The technique most used is that of conserving the distal part of the bone core corresponding to samples from the metaphysis and to impact it at the bottom of the coring tract. (4) It would appear to be more judicious to percutaneously harvest a cancellous autograft at the iliac crest, because the marrow of the iliac crest is richer than the marrow of the femur metaphysis in a patient with osteonecrosis (Figures 15, 16 and 17).

Figure 15 : Prélèvement à la tréphine de 8mm d'un
                        cylindre d'os spongieux à l'aile iliaque antero supérieure.
Figure 15. Harvesting of a cylinder of cancellous bone from the anterosuperior wing of the ilium using an 8mm trephine.
Figure 16 : Tréphine et extracteur.
Figure 16. Trephine and extractor.
Figure 17 : Greffe de la zone nécrotique (stade 3
                        Ficat-4 ARCO) : l'os est poussé grâce à l'extracteur à la partie
                        proximale du canal.
Figure 17. Graft in the necrotic zone (stage 3 Ficat-4 ARCO): the bone is pushed with the extractor to the proximal part of the tract.



To the risks of core decompression, need to be added scarring at the harvesting zone in the case of an iliac site, very moderate if a percutaneous technique is used.



Many series do not distinguish between the results of core decompression and those of coring / bone graft; Steinberg grafts systematically after coring; his overall results are significantly better than those of others but it is not possible to say that this difference is directly related to the effect of the graft. (4, 5)


Core decompression + cortical allograft


The aim is not to obtain full rehabilitation of the cortical allograft which is very long and unpredictable, but to carry out elevation and support of the necrotic bone.

  • Procedure: At the end of the procedure, a cortical allograft of fibula calibrated to the diameter of the 12mm coring hole is impacted to the subchondral bone.
  • Risks: This technique introduces into the femur head a foreign body of human origin.
  • Results: Few cases have been reported. It would however seem that the average period before collapse of the femoral head with passage from stage II to stage III is approximately 5 years. (6)


Core decompression + injection of cement


Injection of cement in the coring tract, of the same type as that used in THR, is a technique whose principle remains that of elevating the necrotic segment.

  • Procedure: Cement is injected using a cement syringe under pressure.
  • Risks: The injection of cement under pressure runs the risk of a pulmonary embolism due to the cement and shock due to the cement as has been observed with cementing in hip arthroplasty. During its polymerisation, the heat given off by the cement is relatively high, from 60° to 90°, which can impair the proteins of collagen and the white non-germline cells remaining in the cancellous bone marrow under the necrotic zone.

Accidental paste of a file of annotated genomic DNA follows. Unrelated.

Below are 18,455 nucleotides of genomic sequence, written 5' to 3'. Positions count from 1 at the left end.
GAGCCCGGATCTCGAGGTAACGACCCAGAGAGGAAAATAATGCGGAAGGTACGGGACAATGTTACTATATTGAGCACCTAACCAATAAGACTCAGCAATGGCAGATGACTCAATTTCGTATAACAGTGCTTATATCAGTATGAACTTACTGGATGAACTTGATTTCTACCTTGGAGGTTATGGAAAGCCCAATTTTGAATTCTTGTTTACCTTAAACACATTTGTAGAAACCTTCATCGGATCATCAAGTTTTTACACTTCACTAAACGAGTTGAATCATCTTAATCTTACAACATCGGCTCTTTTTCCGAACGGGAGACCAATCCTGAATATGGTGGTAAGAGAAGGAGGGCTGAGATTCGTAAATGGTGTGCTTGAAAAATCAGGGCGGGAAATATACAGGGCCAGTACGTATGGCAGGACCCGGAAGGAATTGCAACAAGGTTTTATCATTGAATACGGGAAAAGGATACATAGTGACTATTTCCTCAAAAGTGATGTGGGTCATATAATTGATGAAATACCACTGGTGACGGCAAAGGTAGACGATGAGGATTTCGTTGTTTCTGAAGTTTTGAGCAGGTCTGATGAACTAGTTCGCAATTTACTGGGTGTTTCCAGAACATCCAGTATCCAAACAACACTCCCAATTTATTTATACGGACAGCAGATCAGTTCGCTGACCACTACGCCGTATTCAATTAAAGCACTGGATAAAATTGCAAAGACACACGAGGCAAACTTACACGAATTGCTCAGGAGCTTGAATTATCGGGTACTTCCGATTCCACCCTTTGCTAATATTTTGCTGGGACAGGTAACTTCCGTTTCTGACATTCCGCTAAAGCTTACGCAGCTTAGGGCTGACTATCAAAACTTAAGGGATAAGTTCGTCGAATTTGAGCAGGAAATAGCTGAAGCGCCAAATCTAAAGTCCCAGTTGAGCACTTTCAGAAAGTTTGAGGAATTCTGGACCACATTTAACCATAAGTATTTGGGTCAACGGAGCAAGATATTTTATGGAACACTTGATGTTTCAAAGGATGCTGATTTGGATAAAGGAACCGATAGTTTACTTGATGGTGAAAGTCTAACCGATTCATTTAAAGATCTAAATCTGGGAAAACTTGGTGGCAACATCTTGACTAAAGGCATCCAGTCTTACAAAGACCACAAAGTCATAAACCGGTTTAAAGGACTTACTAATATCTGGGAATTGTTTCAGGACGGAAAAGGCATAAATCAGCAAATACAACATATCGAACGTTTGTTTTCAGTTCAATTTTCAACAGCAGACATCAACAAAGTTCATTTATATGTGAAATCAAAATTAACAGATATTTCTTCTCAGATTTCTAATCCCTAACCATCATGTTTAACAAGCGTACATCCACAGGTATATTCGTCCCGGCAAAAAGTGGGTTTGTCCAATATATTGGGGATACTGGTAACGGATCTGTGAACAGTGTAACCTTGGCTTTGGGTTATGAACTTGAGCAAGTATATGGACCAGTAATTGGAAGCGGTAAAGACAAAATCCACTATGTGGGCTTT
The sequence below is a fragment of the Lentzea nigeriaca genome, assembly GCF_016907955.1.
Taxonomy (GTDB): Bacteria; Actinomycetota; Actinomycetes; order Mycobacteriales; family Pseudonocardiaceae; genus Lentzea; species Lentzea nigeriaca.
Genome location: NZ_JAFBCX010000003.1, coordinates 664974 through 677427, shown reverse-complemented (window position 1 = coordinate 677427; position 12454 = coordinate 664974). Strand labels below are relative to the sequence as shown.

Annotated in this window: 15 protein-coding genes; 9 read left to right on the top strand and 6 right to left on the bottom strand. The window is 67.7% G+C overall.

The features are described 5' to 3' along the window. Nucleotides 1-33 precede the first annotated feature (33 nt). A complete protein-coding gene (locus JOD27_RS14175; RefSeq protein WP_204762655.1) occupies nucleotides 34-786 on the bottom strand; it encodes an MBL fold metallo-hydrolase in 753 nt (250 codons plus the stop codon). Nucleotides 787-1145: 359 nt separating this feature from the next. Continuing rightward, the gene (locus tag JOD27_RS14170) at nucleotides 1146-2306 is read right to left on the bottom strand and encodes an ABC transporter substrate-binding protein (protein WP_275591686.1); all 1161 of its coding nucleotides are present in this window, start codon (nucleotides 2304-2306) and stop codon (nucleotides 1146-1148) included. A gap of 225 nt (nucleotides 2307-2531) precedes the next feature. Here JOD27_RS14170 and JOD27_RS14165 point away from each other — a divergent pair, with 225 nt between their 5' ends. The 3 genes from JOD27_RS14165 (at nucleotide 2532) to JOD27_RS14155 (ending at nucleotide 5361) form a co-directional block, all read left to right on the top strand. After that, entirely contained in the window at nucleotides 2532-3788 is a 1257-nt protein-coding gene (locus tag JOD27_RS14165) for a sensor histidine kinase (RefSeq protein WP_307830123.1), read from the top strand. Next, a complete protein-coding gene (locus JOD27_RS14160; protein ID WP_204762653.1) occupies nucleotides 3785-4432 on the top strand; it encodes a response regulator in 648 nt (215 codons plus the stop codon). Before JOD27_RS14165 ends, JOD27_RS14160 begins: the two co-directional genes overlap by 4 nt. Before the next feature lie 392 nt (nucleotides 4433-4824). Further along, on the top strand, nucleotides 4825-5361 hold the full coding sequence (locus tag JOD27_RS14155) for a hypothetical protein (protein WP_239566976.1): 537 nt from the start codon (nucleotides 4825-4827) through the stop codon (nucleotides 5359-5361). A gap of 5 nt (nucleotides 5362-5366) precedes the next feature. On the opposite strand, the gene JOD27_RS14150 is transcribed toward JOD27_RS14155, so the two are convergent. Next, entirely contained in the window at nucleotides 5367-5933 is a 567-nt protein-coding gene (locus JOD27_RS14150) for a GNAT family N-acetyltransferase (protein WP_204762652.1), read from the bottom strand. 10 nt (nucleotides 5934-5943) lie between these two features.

• Results: This technique suggested by F. Bresler has not yet been the subject of any publications.


Core decompression + injection of bone marrow


The femoral heads of patients with necrosis are particularly poor in marrow. The object of transplantation of red bone marrow is to transplant osteogenic precursors and thus improve repopulation of the osteonecrotic bone (7). The aim of this procedure is to combine the pain relieving effect of core decompression with the osteo-inducing effect of the marrow.

  • Procedure: The original procedure suggested by Philippe Hernigou consists in multiple coring with a 3 mm trocar in the necrotic zone. 300 ml of autologous marrow are reduced by centrifuging to approximately 40cc environ which will be injected through the coring holes into the head of the femur. This procedure is complex to carry out since you need to have the equipment and personnel necessary to do the centrifuging and it has to be done speedily to maintain full sterile precautions.
  • Risks: The risks of infection are low if the technique is carried out with great care. Recovery is speedy.
  • Results: P. Hernigou reports 200 cases of necrosis where 42 patients obtained a remission of more than 6 years with eight failures. (8)


Core decompression + injection of bone-inducing proteins


Osteo-inducing proteins are produced by genetic engineering which ensures purity and sterility. (9) We can report the results of a pre-study carried out with the aim of assessing the addition of osteo-inducing proteins in a coring tract using Paul Ficat’s initial technique.

  • Procedure: The protein dose was 0.1 ml mixed with autologous blood which, after coagulation was placed in the coring tract.
  • Risks: the oncological risk of inducing proteins seems to be nil in view of the many experimental works which have not shown any evidence of chromosome anomalies with the multiplication of bone and cartilage cells in contact with inducing proteins. Ossifications, which do not incapacitate, can occur at the level of the coring hole through protein discharge. In the rh-BMP group, 33% of patients had an ectopic calcification, 21% in the control group.
  • Results: 43 patients were included in the study, 24 with injection of rh-BMP2 and 19 controls with core decompression only. (3)

Effect on pain: at 16 weeks the mean Harris score of all the patients was markedly improved, to 82 and 76.5 respectively.